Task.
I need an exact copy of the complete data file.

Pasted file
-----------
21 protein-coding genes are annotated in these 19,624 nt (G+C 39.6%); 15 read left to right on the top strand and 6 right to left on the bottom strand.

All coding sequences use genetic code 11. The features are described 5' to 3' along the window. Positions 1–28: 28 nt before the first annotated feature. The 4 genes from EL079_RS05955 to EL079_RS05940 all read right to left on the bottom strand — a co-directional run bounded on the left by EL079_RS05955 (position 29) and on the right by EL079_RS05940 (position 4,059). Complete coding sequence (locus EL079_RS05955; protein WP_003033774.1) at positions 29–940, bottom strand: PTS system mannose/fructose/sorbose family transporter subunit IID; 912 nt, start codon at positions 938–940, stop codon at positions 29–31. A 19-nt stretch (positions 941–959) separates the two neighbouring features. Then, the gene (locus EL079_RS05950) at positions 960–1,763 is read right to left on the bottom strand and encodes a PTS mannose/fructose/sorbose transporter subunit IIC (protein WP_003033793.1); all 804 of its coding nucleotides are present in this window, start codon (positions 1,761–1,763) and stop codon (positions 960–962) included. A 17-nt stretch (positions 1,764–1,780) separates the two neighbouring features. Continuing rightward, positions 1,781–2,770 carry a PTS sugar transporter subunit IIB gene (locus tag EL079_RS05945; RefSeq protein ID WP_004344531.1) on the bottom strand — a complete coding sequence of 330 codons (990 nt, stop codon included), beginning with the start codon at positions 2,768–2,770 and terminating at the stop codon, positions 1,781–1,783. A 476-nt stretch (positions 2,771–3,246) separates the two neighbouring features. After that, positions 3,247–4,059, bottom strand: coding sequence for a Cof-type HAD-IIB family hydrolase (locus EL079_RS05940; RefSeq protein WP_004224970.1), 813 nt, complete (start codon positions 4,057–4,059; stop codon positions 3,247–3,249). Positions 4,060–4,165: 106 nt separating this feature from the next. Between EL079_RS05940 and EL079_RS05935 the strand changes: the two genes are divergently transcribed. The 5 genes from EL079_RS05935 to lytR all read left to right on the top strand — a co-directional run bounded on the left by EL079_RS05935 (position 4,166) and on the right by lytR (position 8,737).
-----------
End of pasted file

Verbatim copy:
21 protein-coding genes are annotated in these 19,624 nt (G+C 39.6%); 15 read left to right on the top strand and 6 right to left on the bottom strand.

All coding sequences use genetic code 11. The features are described 5' to 3' along the window. Positions 1–28: 28 nt before the first annotated feature. The 4 genes from EL079_RS05955 to EL079_RS05940 all read right to left on the bottom strand — a co-directional run bounded on the left by EL079_RS05955 (position 29) and on the right by EL079_RS05940 (position 4,059). Complete coding sequence (locus EL079_RS05955; protein WP_003033774.1) at positions 29–940, bottom strand: PTS system mannose/fructose/sorbose family transporter subunit IID; 912 nt, start codon at positions 938–940, stop codon at positions 29–31. A 19-nt stretch (positions 941–959) separates the two neighbouring features. Then, the gene (locus EL079_RS05950) at positions 960–1,763 is read right to left on the bottom strand and encodes a PTS mannose/fructose/sorbose transporter subunit IIC (protein WP_003033793.1); all 804 of its coding nucleotides are present in this window, start codon (positions 1,761–1,763) and stop codon (positions 960–962) included. A 17-nt stretch (positions 1,764–1,780) separates the two neighbouring features. Continuing rightward, positions 1,781–2,770 carry a PTS sugar transporter subunit IIB gene (locus tag EL079_RS05945; RefSeq protein ID WP_004344531.1) on the bottom strand — a complete coding sequence of 330 codons (990 nt, stop codon included), beginning with the start codon at positions 2,768–2,770 and terminating at the stop codon, positions 1,781–1,783. A 476-nt stretch (positions 2,771–3,246) separates the two neighbouring features. After that, positions 3,247–4,059, bottom strand: coding sequence for a Cof-type HAD-IIB family hydrolase (locus EL079_RS05940; RefSeq protein WP_004224970.1), 813 nt, complete (start codon positions 4,057–4,059; stop codon positions 3,247–3,249). Positions 4,060–4,165: 106 nt separating this feature from the next. Between EL079_RS05940 and EL079_RS05935 the strand changes: the two genes are divergently transcribed. The 5 genes from EL079_RS05935 to lytR all read left to right on the top strand — a co-directional run bounded on the left by EL079_RS05935 (position 4,166) and on the right by lytR (position 8,737).